(HealthDay)—Prehospital use of antiplatelet therapy, either aspirin/clopidogrel or dual antiplatelet therapy (DAPT), is associated with a lower incidence of major adverse cardiac events after saphenous vein graft (SVG) intervention, according to research published in the Jan. 15 issue of The American Journal of Cardiology.
Ralf E. Harskamp, M.D., of the University of Amsterdam, and colleagues evaluated the association between prehospital antiplatelet regimens and outcome for 225 patients (87 percent men; mean age, 70 years) who underwent SVG intervention.
Prior to the intervention, 9.4 percent of patients had not received any antiplatelet therapy, 45.3 percent received aspirin/clopidogrel, and 45.3 percent received DAPT. The researchers found that, compared with those on aspirin/clopidogrel or DAPT, patients who did not receive any prehospital antiplatelet therapy had a significantly higher composite of all-cause mortality, myocardial infarction, need for revascularization, and stroke within 30 days (38.1 versus 14.9 and 13.9 percent, respectively) and one year (52.4 versus 29.5 and 28.3 percent, respectively). Antiplatelet use remained significantly associated with the primary outcome even after adjustment.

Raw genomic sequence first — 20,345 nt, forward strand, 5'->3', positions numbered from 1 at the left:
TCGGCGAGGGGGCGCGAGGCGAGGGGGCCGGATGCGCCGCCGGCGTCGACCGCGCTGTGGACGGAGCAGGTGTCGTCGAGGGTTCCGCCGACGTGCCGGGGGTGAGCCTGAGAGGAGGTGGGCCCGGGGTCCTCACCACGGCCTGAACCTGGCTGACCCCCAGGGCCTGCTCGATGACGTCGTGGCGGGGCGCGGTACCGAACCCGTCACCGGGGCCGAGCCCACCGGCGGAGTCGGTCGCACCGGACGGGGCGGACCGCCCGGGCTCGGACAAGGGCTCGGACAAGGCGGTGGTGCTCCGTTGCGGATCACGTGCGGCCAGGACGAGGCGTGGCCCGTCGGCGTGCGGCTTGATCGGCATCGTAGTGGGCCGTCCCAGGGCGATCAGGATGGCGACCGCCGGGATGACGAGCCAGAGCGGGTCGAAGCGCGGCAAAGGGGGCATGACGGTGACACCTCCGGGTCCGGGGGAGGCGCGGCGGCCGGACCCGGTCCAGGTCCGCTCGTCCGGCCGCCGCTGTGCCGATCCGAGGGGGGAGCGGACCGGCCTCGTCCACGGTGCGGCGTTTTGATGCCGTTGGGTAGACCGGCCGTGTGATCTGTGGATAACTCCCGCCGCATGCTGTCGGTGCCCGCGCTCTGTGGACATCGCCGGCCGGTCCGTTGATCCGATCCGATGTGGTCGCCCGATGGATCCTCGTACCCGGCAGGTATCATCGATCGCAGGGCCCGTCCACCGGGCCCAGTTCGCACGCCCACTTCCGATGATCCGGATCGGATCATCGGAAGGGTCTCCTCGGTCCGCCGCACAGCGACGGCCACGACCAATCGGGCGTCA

"The findings from the present study have shown that antiplatelet therapy before hospital admission is associated with a lower rate of major cardiac adverse events, and this remained consistent after multivariate adjustment," the authors write. "This finding suggests that preadmission use of antiplatelet therapy could have protective properties during SVG intervention."
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